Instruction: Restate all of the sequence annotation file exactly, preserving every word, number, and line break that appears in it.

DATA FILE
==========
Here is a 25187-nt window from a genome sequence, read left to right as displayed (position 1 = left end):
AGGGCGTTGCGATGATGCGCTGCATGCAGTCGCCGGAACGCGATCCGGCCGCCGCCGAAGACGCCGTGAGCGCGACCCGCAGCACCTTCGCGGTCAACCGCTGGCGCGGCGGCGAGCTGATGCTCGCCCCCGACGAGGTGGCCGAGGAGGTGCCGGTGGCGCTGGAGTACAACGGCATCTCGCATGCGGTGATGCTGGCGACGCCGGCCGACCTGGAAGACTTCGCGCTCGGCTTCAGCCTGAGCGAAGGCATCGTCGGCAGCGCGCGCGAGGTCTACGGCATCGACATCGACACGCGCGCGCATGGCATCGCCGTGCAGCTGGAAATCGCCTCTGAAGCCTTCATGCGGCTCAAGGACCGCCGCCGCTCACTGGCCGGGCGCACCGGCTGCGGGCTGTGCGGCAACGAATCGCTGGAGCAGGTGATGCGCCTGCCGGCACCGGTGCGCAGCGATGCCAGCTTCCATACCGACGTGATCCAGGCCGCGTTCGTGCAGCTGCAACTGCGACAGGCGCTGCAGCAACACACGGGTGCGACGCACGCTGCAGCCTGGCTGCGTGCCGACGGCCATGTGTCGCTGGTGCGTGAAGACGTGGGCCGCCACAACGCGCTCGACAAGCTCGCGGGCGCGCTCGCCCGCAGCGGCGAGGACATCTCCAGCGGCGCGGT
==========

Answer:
Here is a 25187-nt window from a genome sequence, read left to right as displayed (position 1 = left end):
AGGGCGTTGCGATGATGCGCTGCATGCAGTCGCCGGAACGCGATCCGGCCGCCGCCGAAGACGCCGTGAGCGCGACCCGCAGCACCTTCGCGGTCAACCGCTGGCGCGGCGGCGAGCTGATGCTCGCCCCCGACGAGGTGGCCGAGGAGGTGCCGGTGGCGCTGGAGTACAACGGCATCTCGCATGCGGTGATGCTGGCGACGCCGGCCGACCTGGAAGACTTCGCGCTCGGCTTCAGCCTGAGCGAAGGCATCGTCGGCAGCGCGCGCGAGGTCTACGGCATCGACATCGACACGCGCGCGCATGGCATCGCCGTGCAGCTGGAAATCGCCTCTGAAGCCTTCATGCGGCTCAAGGACCGCCGCCGCTCACTGGCCGGGCGCACCGGCTGCGGGCTGTGCGGCAACGAATCGCTGGAGCAGGTGATGCGCCTGCCGGCACCGGTGCGCAGCGATGCCAGCTTCCATACCGACGTGATCCAGGCCGCGTTCGTGCAGCTGCAACTGCGACAGGCGCTGCAGCAACACACGGGTGCGACGCACGCTGCAGCCTGGCTGCGTGCCGACGGCCATGTGTCGCTGGTGCGTGAAGACGTGGGCCGCCACAACGCGCTCGACAAGCTCGCGGGCGCGCTCGCCCGCAGCGGCGAGGACATCTCCAGCGGCGCGGT